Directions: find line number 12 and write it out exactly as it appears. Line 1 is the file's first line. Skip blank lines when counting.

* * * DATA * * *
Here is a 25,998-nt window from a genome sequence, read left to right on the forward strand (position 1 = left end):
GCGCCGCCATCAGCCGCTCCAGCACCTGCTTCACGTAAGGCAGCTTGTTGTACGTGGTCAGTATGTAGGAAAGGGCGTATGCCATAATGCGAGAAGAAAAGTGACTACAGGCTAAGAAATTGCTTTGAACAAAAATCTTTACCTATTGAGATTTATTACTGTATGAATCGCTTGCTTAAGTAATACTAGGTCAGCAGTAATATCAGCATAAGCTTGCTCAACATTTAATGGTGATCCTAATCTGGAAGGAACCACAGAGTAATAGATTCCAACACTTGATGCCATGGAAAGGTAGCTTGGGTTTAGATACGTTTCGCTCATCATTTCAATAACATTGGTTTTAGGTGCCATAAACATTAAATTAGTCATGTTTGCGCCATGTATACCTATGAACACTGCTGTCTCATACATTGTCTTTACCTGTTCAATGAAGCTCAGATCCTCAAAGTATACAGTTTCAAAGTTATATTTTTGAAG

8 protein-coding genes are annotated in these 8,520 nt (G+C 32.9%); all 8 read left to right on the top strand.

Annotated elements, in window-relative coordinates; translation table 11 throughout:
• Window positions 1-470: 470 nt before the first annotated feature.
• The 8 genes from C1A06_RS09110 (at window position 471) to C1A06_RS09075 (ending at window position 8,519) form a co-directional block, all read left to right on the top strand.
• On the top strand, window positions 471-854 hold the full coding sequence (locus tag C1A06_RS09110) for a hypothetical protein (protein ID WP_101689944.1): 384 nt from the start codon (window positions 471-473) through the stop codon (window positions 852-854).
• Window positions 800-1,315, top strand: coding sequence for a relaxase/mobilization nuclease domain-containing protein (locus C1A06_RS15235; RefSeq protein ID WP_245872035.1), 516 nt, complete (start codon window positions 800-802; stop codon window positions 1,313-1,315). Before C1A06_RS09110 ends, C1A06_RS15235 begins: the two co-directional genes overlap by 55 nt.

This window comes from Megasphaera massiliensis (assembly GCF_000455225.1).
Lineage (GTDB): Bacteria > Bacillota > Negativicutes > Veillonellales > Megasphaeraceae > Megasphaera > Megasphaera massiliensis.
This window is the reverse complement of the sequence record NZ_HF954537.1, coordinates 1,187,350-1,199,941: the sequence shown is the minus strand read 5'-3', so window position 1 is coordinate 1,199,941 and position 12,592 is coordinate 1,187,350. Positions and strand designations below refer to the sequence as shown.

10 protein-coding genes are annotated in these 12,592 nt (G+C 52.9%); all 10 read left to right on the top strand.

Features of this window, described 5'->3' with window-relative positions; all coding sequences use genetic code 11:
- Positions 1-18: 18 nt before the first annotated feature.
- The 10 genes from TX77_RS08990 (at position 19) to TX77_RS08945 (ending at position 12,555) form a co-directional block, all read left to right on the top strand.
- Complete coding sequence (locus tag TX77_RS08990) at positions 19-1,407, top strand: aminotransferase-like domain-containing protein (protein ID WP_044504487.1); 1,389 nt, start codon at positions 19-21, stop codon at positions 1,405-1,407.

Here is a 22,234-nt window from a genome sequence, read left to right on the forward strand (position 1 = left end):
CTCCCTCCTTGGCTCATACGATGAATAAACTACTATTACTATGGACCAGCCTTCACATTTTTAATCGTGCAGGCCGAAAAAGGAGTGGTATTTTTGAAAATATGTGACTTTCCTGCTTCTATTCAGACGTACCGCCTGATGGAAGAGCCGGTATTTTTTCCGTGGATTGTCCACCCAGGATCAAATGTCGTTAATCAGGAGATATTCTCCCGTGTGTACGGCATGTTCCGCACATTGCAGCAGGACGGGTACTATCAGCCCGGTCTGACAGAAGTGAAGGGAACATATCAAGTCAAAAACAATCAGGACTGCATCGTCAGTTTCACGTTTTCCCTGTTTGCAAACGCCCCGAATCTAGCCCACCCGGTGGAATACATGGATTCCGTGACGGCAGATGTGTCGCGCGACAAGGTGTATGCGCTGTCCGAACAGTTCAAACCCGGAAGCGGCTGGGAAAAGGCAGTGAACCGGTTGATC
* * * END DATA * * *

10 protein-coding genes are annotated in these 12,592 nt (G+C 52.9%); all 10 read left to right on the top strand.